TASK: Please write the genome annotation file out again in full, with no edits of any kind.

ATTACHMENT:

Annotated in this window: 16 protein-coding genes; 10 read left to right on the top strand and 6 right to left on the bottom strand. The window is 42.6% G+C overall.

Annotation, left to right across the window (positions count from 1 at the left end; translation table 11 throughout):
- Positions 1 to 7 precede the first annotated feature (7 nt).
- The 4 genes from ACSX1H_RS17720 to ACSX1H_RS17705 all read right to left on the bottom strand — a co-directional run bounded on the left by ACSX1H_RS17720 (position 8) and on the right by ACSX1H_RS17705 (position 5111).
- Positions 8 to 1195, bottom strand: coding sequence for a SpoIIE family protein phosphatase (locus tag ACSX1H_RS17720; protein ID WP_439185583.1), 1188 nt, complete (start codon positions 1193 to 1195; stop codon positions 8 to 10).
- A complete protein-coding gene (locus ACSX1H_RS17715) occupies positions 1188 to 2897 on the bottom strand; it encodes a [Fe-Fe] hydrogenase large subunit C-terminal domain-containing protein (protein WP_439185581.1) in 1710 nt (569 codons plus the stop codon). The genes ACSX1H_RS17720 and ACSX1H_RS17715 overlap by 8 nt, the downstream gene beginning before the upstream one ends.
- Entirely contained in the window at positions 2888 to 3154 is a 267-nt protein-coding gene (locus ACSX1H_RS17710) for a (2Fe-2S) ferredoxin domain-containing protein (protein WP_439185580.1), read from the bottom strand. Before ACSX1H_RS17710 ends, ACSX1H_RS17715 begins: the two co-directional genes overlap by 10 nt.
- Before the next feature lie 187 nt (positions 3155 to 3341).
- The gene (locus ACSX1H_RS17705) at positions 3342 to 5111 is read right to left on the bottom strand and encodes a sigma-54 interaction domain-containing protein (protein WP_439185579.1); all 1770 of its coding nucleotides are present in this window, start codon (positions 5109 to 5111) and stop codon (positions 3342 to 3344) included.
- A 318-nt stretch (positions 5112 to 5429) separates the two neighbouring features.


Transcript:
Annotated in this window: 16 protein-coding genes; 10 read left to right on the top strand and 6 right to left on the bottom strand. The window is 42.6% G+C overall.

Annotation, left to right across the window (positions count from 1 at the left end; translation table 11 throughout):
- Positions 1 to 7 precede the first annotated feature (7 nt).
- The 4 genes from ACSX1H_RS17720 to ACSX1H_RS17705 all read right to left on the bottom strand — a co-directional run bounded on the left by ACSX1H_RS17720 (position 8) and on the right by ACSX1H_RS17705 (position 5111).
- Positions 8 to 1195, bottom strand: coding sequence for a SpoIIE family protein phosphatase (locus tag ACSX1H_RS17720; protein ID WP_439185583.1), 1188 nt, complete (start codon positions 1193 to 1195; stop codon positions 8 to 10).
- A complete protein-coding gene (locus ACSX1H_RS17715) occupies positions 1188 to 2897 on the bottom strand; it encodes a [Fe-Fe] hydrogenase large subunit C-terminal domain-containing protein (protein WP_439185581.1) in 1710 nt (569 codons plus the stop codon). The genes ACSX1H_RS17720 and ACSX1H_RS17715 overlap by 8 nt, the downstream gene beginning before the upstream one ends.
- Entirely contained in the window at positions 2888 to 3154 is a 267-nt protein-coding gene (locus ACSX1H_RS17710) for a (2Fe-2S) ferredoxin domain-containing protein (protein WP_439185580.1), read from the bottom strand. Before ACSX1H_RS17710 ends, ACSX1H_RS17715 begins: the two co-directional genes overlap by 10 nt.
- Before the next feature lie 187 nt (positions 3155 to 3341).
- The gene (locus ACSX1H_RS17705) at positions 3342 to 5111 is read right to left on the bottom strand and encodes a sigma-54 interaction domain-containing protein (protein WP_439185579.1); all 1770 of its coding nucleotides are present in this window, start codon (positions 5109 to 5111) and stop codon (positions 3342 to 3344) included.
- A 318-nt stretch (positions 5112 to 5429) separates the two neighbouring features.